The Fascination and World of the Inkstone

History of the Inkstone

The inkstone, known as “suzuri” in Japanese, originates from ancient China and is an essential tool in East Asian calligraphy, including Japan and Korea. Calligraphy, the art of writing, dates back to around 2000 BCE. The inkstone is central to this art form, used to grind ink sticks and mix with water to produce liquid ink for writing.

In ancient China, early inkstones were made from stone or pottery. By the Han Dynasty (206 BCE – 220 CE), sophisticated stone inkstones became prevalent. Inkstones were introduced to Japan through missions to China during the Asuka (538-710) and Nara (710-794) periods, becoming integral to Japanese calligraphy.

Structure and Types of Inkstones

Inkstones are primarily divided into two major types: “Duan” and “She” inkstones.

Duan Inkstone (端硯)

Origin: Zhaoqing, Guangdong Province, China
Features: Known for their hardness and fine polish, Duan inkstones provide a smooth surface and are highly durable, suitable for long-term use.

She Inkstone (歙硯)

Origin: She County, Anhui Province, China
Features: Softer compared to Duan inkstones, making them easier to carve. They often feature intricate carvings and decorations.
In addition to these, Japan has its own renowned inkstones, such as Nara inkstones from Nara Prefecture and Nagoya inkstones from Aichi Prefecture.

How to Use an Inkstone

Using an inkstone involves several steps:

  1. Preparation: Pour a small amount of water onto the surface of the inkstone.
  2. Grinding Ink: Rub the ink stick in a circular motion on the inkstone. This process takes time, but it’s important to grind the ink slowly and carefully.
  3. Dipping the Brush: Dip the brush into the liquid ink, ensuring the ink is absorbed evenly from the tip to the base of the brush.
  4. Writing: Use the inked brush to write or draw, enjoying the art of calligraphy.
  5. This process is not just about preparation; it is a meditative ritual that calms the mind and enhances focus.

Clare and Maintenance of Inkstones

Proper care and maintenance can extend the life of an inkstone. Here are some tips:

  1. Cleaning: After use, rinse the inkstone with water and wipe it dry with a cloth. Avoid letting ink dry on the stone as it becomes difficult to remove.
  2. Storage: Keep the inkstone in a place away from direct sunlight and extreme dryness. Storing it in a wooden box is recommended.
  3. Regular Inspection: Check the inkstone regularly for any damage and seek professional repair if necessary.

Cultural and Artistic Significance

Inkstones are more than just tools; they embody significant cultural and artistic values. Historical inkstones often feature beautiful carvings and decorations, sometimes inscribed with poems or illustrations. These inkstones are valued not only for their functionality but also as art pieces.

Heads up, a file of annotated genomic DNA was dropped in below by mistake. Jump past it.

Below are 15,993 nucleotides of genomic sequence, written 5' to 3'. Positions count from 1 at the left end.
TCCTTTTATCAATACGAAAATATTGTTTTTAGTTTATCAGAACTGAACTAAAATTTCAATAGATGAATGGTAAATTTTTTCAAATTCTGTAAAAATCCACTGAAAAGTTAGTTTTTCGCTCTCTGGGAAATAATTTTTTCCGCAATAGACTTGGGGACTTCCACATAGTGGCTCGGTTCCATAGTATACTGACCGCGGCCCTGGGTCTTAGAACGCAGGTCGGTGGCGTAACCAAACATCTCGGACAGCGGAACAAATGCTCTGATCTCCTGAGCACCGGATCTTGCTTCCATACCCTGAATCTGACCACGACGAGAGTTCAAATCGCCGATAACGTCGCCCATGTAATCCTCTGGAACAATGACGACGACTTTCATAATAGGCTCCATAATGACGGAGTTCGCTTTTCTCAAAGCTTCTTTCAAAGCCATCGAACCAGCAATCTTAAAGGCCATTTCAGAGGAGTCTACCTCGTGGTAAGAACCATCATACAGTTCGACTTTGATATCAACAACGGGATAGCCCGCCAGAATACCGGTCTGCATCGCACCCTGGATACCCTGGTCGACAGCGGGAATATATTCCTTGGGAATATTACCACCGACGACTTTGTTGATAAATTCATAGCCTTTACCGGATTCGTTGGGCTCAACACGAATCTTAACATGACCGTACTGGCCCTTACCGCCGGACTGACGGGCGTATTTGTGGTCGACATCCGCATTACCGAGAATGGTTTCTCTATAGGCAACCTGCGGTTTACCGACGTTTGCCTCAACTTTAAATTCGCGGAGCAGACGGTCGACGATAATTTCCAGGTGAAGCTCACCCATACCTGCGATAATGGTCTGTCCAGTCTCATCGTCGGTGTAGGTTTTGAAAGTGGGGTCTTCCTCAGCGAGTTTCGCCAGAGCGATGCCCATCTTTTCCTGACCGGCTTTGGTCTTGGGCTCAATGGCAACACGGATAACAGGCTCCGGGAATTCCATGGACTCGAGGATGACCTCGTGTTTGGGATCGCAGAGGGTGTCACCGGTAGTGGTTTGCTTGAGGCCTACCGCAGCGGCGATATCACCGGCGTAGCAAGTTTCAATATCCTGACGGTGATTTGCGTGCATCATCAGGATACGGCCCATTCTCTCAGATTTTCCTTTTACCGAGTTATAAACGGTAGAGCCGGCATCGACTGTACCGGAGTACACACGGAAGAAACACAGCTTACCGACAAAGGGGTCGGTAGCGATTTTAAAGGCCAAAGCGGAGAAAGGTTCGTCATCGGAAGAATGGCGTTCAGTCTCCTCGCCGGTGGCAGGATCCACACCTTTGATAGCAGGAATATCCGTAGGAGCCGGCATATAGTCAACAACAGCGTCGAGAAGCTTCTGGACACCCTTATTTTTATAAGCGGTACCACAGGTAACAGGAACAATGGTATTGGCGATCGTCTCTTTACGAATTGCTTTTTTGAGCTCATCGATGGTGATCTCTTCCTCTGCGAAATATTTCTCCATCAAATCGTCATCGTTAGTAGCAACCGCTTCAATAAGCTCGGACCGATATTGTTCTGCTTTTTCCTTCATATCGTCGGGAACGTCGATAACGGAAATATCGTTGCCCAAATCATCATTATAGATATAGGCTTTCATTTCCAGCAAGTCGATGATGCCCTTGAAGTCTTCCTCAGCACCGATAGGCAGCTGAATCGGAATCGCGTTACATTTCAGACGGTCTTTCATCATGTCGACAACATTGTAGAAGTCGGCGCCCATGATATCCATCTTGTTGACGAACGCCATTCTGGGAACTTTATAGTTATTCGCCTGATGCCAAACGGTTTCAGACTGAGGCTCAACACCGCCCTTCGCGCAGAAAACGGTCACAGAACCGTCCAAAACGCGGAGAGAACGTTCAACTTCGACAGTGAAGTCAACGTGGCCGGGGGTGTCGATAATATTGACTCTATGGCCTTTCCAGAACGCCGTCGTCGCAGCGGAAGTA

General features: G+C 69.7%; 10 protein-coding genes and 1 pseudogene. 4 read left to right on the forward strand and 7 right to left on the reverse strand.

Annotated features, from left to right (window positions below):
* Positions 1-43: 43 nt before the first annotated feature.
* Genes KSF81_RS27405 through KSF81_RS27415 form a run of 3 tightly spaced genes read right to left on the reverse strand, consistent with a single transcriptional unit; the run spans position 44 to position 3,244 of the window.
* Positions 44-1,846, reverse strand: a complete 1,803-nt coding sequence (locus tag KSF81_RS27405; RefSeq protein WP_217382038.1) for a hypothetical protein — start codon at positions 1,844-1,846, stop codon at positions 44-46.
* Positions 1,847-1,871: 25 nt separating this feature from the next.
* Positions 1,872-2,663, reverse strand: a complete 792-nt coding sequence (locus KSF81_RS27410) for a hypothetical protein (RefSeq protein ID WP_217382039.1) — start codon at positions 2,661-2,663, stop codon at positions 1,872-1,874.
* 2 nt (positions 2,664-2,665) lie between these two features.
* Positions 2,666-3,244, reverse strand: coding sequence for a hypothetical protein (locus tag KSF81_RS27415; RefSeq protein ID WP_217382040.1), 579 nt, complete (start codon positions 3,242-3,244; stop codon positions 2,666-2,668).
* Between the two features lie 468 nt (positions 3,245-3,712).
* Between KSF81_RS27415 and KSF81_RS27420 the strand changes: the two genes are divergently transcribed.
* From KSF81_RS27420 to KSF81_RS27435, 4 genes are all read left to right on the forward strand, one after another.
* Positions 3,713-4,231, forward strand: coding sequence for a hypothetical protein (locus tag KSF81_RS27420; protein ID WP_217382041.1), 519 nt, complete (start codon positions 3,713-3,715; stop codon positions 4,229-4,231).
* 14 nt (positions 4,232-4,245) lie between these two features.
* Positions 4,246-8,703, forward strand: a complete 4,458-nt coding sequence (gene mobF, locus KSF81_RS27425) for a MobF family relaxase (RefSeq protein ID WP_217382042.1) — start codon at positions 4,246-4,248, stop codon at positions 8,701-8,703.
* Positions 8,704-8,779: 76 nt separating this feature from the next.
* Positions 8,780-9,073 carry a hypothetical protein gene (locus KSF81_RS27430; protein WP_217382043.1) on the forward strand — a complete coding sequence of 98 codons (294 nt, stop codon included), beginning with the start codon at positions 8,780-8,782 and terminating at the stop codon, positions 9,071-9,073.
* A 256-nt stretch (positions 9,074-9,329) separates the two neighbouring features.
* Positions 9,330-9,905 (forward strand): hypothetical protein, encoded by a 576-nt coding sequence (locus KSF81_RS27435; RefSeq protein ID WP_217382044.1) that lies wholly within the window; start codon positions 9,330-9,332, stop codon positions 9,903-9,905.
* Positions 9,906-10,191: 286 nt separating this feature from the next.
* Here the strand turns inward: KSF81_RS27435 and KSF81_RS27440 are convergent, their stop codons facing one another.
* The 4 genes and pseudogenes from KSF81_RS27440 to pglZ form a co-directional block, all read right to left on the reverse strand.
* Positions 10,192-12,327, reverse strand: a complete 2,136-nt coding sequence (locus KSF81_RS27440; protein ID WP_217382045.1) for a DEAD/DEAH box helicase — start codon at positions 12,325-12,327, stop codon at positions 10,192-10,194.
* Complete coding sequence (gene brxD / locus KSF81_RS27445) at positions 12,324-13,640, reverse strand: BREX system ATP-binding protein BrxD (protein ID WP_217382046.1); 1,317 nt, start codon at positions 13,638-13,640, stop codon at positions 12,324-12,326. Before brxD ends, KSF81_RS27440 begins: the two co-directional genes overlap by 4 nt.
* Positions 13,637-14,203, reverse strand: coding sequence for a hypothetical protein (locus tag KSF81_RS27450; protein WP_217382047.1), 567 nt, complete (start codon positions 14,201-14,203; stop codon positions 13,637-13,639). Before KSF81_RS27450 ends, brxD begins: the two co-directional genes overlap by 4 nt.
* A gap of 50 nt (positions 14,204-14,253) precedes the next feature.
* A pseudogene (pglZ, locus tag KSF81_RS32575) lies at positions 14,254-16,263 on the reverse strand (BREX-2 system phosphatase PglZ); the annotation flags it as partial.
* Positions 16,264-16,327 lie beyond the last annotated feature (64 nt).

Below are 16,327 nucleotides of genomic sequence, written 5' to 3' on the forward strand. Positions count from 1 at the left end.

Using an inkstone is a spiritual practice, where grinding the ink and writing with a brush reflects the calligrapher’s mental state and personality. This practice emphasizes the harmony between the artist and their tools.

Literary Thoughts on Inkstones

Ancient Chinese literati had a deep affection for inkstones, viewing them as more than mere tools. Their reflections offer insights into the cultural significance of inkstones:

  • Su Shi (1037-1101), a famous Song Dynasty poet, emphasized in his writings that the essential qualities of an inkstone are its smoothness and the quality of the ink it produces. He noted the challenge of finding an inkstone that perfectly balances these qualities.
  • Mi Fu (1051-1107), another Song Dynasty calligrapher, highlighted the importance of practicality over decoration. He believed that the true value of an inkstone lies in its usability rather than its ornamental features.
  • Wen Zhengming (1470-1559), a Ming Dynasty calligrapher, provided detailed instructions on the care of inkstones, stressing the importance of proper handling and maintenance to preserve their quality.

Decline of Quality Inkstones?

By the Ming Dynasty, there was a sense that the quality of inkstones had declined. Gao Lian (1573-1620) noted in his writings that while the appearance of inkstone mountains had changed, a good inkstone should still provide a smooth surface and produce high-quality ink regardless of its origin.


The inkstone is a vital tool in the art of calligraphy, deeply rooted in the cultural heritage of East Asia. Understanding its history, types, usage, and maintenance allows one to appreciate the depth and beauty of calligraphy more fully. Whether you are a practitioner or an admirer, the inkstone offers a tangible connection to the rich tradition and artistry of calligraphy.

In using an inkstone, you engage not only with the physical act of writing but also with a spiritual practice that has been cherished for centur